3.7.1.  Network Addressing . . . . . . . . . . . . . . . . . .  9
       3.7.2.  Network Address Translation  . . . . . . . . . . . . .  9
       3.7.3.  TCP Stack Considerations . . . . . . . . . . . . . . .  9
       3.7.4.  Other Considerations . . . . . . . . . . . . . . . . .  9
   4.  Benchmarking Tests . . . . . . . . . . . . . . . . . . . . . .  9
     4.1.  Maximum Application Flow Rate  . . . . . . . . . . . . . . 10
       4.1.1.  Objective  . . . . . . . . . . . . . . . . . . . . . . 10
       4.1.2.  Setup Parameters . . . . . . . . . . . . . . . . . . . 10
         4.1.2.1.  Application-Layer Parameters . . . . . . . . . . . 10
       4.1.3.  Procedure  . . . . . . . . . . . . . . . . . . . . . . 10
       4.1.4.  Measurement  . . . . . . . . . . . . . . . . . . . . . 10
         4.1.4.1.  Maximum Application Flow Rate  . . . . . . . . . . 10
         4.1.4.2.  Application Flow Duration  . . . . . . . . . . . . 10
         4.1.4.3.  Packet Loss  . . . . . . . . . . . . . . . . . . . 11
         4.1.4.4.  Application Flow Latency . . . . . . . . . . . . . 11
     4.2.  Application Throughput . . . . . . . . . . . . . . . . . . 11
       4.2.1.  Objective  . . . . . . . . . . . . . . . . . . . . . . 11
       4.2.2.  Setup Parameters . . . . . . . . . . . . . . . . . . . 11
         4.2.2.1.  Parameters . . . . . . . . . . . . . . . . . . . . 11
       4.2.3.  Procedure  . . . . . . . . . . . . . . . . . . . . . . 11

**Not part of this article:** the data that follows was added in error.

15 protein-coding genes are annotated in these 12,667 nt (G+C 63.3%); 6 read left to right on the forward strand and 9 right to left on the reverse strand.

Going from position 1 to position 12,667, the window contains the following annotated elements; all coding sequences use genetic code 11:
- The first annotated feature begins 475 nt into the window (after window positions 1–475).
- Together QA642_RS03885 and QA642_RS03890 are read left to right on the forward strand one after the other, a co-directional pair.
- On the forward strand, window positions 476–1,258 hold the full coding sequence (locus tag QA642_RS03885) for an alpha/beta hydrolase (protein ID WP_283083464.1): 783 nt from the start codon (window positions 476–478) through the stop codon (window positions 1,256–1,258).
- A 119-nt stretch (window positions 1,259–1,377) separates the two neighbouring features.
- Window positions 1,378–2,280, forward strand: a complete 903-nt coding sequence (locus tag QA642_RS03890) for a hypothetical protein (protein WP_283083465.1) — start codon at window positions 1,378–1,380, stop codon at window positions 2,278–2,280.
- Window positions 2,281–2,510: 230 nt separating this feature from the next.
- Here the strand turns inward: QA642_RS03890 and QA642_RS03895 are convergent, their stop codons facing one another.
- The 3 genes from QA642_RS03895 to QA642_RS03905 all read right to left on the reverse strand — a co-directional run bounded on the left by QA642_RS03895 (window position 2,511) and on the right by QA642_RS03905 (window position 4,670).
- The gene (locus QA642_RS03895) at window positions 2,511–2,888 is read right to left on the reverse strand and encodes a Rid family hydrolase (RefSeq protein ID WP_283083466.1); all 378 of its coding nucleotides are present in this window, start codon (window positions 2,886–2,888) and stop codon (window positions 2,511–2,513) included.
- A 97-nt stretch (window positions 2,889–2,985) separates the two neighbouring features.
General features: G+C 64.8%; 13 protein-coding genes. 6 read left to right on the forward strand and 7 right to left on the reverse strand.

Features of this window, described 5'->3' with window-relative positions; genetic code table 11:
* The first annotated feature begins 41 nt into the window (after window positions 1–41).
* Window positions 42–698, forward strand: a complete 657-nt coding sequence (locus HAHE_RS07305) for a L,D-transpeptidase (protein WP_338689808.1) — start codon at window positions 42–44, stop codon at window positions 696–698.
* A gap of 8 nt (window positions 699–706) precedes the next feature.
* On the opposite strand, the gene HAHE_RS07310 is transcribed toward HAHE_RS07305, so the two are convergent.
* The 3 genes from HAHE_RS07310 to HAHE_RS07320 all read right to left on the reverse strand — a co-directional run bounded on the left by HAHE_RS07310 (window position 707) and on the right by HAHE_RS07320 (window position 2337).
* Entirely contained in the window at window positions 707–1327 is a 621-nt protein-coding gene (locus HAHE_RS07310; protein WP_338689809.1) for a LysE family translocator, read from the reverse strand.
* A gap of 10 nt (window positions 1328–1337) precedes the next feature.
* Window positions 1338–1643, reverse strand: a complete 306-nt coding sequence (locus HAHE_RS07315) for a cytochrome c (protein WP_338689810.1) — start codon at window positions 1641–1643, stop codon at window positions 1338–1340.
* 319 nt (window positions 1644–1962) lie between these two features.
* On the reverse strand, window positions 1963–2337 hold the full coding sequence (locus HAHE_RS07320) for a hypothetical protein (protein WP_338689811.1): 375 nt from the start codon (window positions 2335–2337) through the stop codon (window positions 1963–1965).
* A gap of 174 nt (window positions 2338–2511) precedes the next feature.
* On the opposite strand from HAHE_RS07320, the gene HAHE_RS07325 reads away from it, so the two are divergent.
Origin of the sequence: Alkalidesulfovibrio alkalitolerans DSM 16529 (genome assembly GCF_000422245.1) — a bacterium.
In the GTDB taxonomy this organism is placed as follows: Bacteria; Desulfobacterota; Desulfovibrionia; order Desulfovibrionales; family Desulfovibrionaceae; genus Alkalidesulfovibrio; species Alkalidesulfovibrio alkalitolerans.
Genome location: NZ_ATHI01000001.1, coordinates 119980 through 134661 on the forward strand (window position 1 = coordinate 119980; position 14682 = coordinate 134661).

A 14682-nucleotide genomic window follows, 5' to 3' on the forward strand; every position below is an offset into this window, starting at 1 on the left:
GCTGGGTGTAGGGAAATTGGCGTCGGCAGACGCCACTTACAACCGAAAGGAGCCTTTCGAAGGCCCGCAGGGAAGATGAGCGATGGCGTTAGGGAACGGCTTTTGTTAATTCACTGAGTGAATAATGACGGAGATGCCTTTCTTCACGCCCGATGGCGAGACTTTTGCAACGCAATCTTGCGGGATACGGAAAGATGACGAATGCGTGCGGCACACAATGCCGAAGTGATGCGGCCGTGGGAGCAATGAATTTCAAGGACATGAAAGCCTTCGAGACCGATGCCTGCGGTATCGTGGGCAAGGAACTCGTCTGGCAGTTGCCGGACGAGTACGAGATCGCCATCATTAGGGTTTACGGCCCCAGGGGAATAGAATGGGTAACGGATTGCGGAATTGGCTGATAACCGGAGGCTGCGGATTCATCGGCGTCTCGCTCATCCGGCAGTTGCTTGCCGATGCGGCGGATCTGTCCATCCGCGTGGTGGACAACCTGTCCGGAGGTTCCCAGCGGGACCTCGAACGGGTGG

4.2.4.  Measurement  . . . . . . . . . . . . . . . . . . . . . 11
         4.2.4.1.  Maximum Throughput . . . . . . . . . . . . . . . . 11
         4.2.4.2.  Packet Loss  . . . . . . . . . . . . . . . . . . . 12
         4.2.4.3.  Maximum Application Flow Rate  . . . . . . . . . . 12
         4.2.4.4.  Application Flow Duration  . . . . . . . . . . . . 12
         4.2.4.5.  Packet Loss  . . . . . . . . . . . . . . . . . . . 12
         4.2.4.6.  Application Flow Latency . . . . . . . . . . . . . 12
     4.3.  Malicious Traffic Handling . . . . . . . . . . . . . . . . 12
       4.3.1.  Objective  . . . . . . . . . . . . . . . . . . . . . . 12



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       4.3.2.  Setup Parameters . . . . . . . . . . . . . . . . . . . 12
         4.3.2.1.  Parameters . . . . . . . . . . . . . . . . . . . . 12
       4.3.3.  Procedure  . . . . . . . . . . . . . . . . . . . . . . 13
       4.3.4.  Measurement  . . . . . . . . . . . . . . . . . . . . . 13
     4.4.  Malformed Traffic Handling . . . . . . . . . . . . . . . . 13
       4.4.1.  Objective  . . . . . . . . . . . . . . . . . . . . . . 13
       4.4.2.  Setup Parameters . . . . . . . . . . . . . . . . . . . 13
       4.4.3.  Procedure  . . . . . . . . . . . . . . . . . . . . . . 13
       4.4.4.  Measurement  . . . . . . . . . . . . . . . . . . . . . 14
   5.  Appendix A: Example Test Case  . . . . . . . . . . . . . . . . 14
   6.  IANA Considerations  . . . . . . . . . . . . . . . . . . . . . 16
   7.  Security Considerations  . . . . . . . . . . . . . . . . . . . 16
   8.  References . . . . . . . . . . . . . . . . . . . . . . . . . . 16
     8.1.  Normative References . . . . . . . . . . . . . . . . . . . 16
     8.2.  Informative References . . . . . . . . . . . . . . . . . . 17
   Authors' Addresses . . . . . . . . . . . . . . . . . . . . . . . . 17



































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1.  Introduction

   Content-aware and deep packet inspection (DPI) device penetration has